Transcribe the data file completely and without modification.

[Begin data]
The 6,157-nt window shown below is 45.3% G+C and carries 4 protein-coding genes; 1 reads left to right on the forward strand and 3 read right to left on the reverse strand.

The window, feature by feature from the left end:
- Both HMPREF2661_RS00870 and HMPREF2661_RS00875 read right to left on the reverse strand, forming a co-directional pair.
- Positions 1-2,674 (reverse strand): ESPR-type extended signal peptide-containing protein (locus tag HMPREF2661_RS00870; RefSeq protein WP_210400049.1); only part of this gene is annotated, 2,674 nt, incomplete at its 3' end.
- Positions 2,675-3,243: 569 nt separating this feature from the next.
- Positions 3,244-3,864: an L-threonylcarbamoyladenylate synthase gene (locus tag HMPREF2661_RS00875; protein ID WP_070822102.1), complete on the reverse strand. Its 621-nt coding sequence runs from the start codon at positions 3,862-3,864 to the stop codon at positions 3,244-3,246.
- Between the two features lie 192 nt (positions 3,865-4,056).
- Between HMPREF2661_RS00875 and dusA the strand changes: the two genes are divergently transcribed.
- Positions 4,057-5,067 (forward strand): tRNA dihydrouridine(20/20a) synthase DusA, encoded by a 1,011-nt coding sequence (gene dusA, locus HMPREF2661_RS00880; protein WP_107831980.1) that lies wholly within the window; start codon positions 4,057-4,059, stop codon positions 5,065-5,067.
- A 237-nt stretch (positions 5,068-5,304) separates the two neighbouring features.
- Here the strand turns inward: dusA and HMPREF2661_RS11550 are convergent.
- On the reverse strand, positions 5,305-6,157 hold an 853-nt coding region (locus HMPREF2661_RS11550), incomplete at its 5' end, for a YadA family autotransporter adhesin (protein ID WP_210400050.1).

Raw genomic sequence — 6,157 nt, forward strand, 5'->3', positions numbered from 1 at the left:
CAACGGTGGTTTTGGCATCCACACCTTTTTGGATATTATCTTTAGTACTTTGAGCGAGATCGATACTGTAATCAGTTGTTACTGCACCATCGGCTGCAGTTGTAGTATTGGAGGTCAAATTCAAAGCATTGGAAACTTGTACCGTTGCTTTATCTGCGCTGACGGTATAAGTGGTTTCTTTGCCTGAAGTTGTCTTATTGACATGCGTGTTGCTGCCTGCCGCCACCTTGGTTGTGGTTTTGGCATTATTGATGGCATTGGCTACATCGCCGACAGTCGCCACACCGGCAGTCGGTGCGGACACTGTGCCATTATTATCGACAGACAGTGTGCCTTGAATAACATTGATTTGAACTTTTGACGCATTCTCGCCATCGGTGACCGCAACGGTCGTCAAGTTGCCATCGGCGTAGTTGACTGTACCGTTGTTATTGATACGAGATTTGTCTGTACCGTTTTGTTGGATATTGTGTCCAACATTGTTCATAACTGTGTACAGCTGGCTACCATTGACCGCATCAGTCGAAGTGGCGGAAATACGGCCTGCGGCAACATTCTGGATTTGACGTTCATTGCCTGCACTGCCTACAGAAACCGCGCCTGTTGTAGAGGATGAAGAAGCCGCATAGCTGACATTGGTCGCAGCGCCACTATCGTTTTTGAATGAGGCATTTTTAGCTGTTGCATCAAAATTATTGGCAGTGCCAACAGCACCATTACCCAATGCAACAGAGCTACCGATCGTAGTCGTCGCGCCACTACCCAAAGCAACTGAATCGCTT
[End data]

The 6,157-nt window shown below is 45.3% G+C and carries 4 protein-coding genes; 1 reads left to right on the forward strand and 3 read right to left on the reverse strand.

The window, feature by feature from the left end:
- Both HMPREF2661_RS00870 and HMPREF2661_RS00875 read right to left on the reverse strand, forming a co-directional pair.
- Positions 1-2,674 (reverse strand): ESPR-type extended signal peptide-containing protein (locus tag HMPREF2661_RS00870; RefSeq protein WP_210400049.1); only part of this gene is annotated, 2,674 nt, incomplete at its 3' end.
- Positions 2,675-3,243: 569 nt separating this feature from the next.
- Positions 3,244-3,864: an L-threonylcarbamoyladenylate synthase gene (locus tag HMPREF2661_RS00875; protein ID WP_070822102.1), complete on the reverse strand. Its 621-nt coding sequence runs from the start codon at positions 3,862-3,864 to the stop codon at positions 3,244-3,246.
- Between the two features lie 192 nt (positions 3,865-4,056).
- Between HMPREF2661_RS00875 and dusA the strand changes: the two genes are divergently transcribed.
- Positions 4,057-5,067 (forward strand): tRNA dihydrouridine(20/20a) synthase DusA, encoded by a 1,011-nt coding sequence (gene dusA, locus HMPREF2661_RS00880; protein WP_107831980.1) that lies wholly within the window; start codon positions 4,057-4,059, stop codon positions 5,065-5,067.
- A 237-nt stretch (positions 5,068-5,304) separates the two neighbouring features.
- Here the strand turns inward: dusA and HMPREF2661_RS11550 are convergent.
- On the reverse strand, positions 5,305-6,157 hold an 853-nt coding region (locus HMPREF2661_RS11550), incomplete at its 5' end, for a YadA family autotransporter adhesin (protein ID WP_210400050.1).

Raw genomic sequence — 6,157 nt, forward strand, 5'->3', positions numbered from 1 at the left:
CAACGGTGGTTTTGGCATCCACACCTTTTTGGATATTATCTTTAGTACTTTGAGCGAGATCGATACTGTAATCAGTTGTTACTGCACCATCGGCTGCAGTTGTAGTATTGGAGGTCAAATTCAAAGCATTGGAAACTTGTACCGTTGCTTTATCTGCGCTGACGGTATAAGTGGTTTCTTTGCCTGAAGTTGTCTTATTGACATGCGTGTTGCTGCCTGCCGCCACCTTGGTTGTGGTTTTGGCATTATTGATGGCATTGGCTACATCGCCGACAGTCGCCACACCGGCAGTCGGTGCGGACACTGTGCCATTATTATCGACAGACAGTGTGCCTTGAATAACATTGATTTGAACTTTTGACGCATTCTCGCCATCGGTGACCGCAACGGTCGTCAAGTTGCCATCGGCGTAGTTGACTGTACCGTTGTTATTGATACGAGATTTGTCTGTACCGTTTTGTTGGATATTGTGTCCAACATTGTTCATAACTGTGTACAGCTGGCTACCATTGACCGCATCAGTCGAAGTGGCGGAAATACGGCCTGCGGCAACATTCTGGATTTGACGTTCATTGCCTGCACTGCCTACAGAAACCGCGCCTGTTGTAGAGGATGAAGAAGCCGCATAGCTGACATTGGTCGCAGCGCCACTATCGTTTTTGAATGAGGCATTTTTAGCTGTTGCATCAAAATTATTGGCAGTGCCAACAGCACCATTACCCAATGCAACAGAGCTACCGATCGTAGTCGTCGCGCCACTACCCAAAGCAACTGAATCGCTT